Agencies

[Federal Register Volume 76, Number 119 (Tuesday, June 21, 2011)]
[Notices]
[Pages 36143-36145]
From the Federal Register Online via the Government Printing Office [www.gpo.gov]
[FR Doc No: 2011-15356]


-----------------------------------------------------------------------

DEPARTMENT OF THE INTERIOR

Fish and Wildlife Service

[FWS-R5-R-2010-N244; BAC-4311-K9-S3]


Bombay Hook National Wildlife Refuge, Kent County, DE; 
Comprehensive Conservation Plan and Environmental Assessment

AGENCY: Fish and Wildlife Service, Interior.

ACTION: Notice of intent; request for comments.

-----------------------------------------------------------------------

SUMMARY: We, the U.S. Fish and Wildlife Service (Service), intend to 
prepare a comprehensive conservation plan (CCP) and associated 
environmental assessment (EA) for Bombay Hook National Wildlife Refuge 
(BHNWR). We provide this notice in compliance with our policy to advise 
other Federal and State agencies, Tribes, and the public of our 
intentions, and to obtain suggestions and information on the scope of 
issues to consider in the planning process.

DATES: To ensure consideration, please send your written comments by 
September 1, 2011. Submit comments by one of the methods listed under 
ADDRESSES. We will announce opportunities for public input in local 
news media throughout the CCP process.

ADDRESSES: Send your comments or requests for more information on the 
planning process by any of the following methods.
    E-mail: northeastplanning@fws.gov. Include ``Bombay Hook NWR'' in 
the subject line of the message.
    Fax: Attn: Thomas Bonetti, 413-253-8468.
    U.S. Mail: Thomas Bonetti, Refuge Planner, U.S. Fish and Wildlife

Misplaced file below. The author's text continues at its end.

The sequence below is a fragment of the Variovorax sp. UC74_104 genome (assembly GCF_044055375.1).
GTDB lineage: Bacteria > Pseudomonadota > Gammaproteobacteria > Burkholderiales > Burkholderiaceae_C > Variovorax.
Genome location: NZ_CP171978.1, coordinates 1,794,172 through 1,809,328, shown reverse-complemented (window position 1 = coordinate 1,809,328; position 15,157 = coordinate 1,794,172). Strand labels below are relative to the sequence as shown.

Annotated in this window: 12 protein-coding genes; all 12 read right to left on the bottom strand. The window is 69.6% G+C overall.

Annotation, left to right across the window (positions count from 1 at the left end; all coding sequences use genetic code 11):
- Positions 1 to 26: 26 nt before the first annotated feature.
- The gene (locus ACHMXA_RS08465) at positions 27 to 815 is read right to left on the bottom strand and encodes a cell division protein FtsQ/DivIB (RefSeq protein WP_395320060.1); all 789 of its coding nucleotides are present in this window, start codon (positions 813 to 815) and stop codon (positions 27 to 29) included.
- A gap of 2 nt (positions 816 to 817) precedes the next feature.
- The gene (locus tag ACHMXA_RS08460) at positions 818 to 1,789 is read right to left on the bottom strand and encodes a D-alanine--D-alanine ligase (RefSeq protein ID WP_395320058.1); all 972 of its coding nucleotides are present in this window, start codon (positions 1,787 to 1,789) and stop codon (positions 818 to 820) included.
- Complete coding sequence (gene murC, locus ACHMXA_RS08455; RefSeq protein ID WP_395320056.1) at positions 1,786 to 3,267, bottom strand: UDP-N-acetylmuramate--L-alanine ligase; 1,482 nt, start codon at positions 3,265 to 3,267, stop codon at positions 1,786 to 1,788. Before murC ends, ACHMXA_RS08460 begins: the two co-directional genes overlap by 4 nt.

Service, 300 Westgate Center Drive, Hadley, MA 01035.
    In-Person Drop-off: You may drop off comments during regular 
business hours at the above address, or at Bombay Hook National 
Wildlife Refuge, 2591 Whitehall Neck Road, Smyrna, DE 19977. Please 
call 302-653-9345 for directions.

FOR FURTHER INFORMATION CONTACT: Michael Stroeh, Project Leader, Bombay 
Hook National Wildlife Refuge, 2591 Whitehall Neck Road, Smyrna, DE 
19977; 302-653-9345 (phone); 302-653-0684 (fax); FW5_BHNWR@fws.gov (e-
mail) or Web site: http://www.fws.gov/northeast/bombayhook/.

SUPPLEMENTARY INFORMATION:

Introduction

    With this notice, we initiate the process for developing a CCP for 
BHNWR, located in Kent County, Delaware. This notice complies with our 
CCP policy to: (1) Advise other Federal and State agencies, Tribes, and 
the public of our intention to conduct detailed planning on this 
refuge, and (2) obtain suggestions and information on the scope of 
issues to consider in the environmental document and during development 
of the CCP.

Background

The CCP Process

    The National Wildlife Refuge System Administration Act of 1966 (16 
U.S.C. 668dd-668ee) (Administration Act), as amended by the National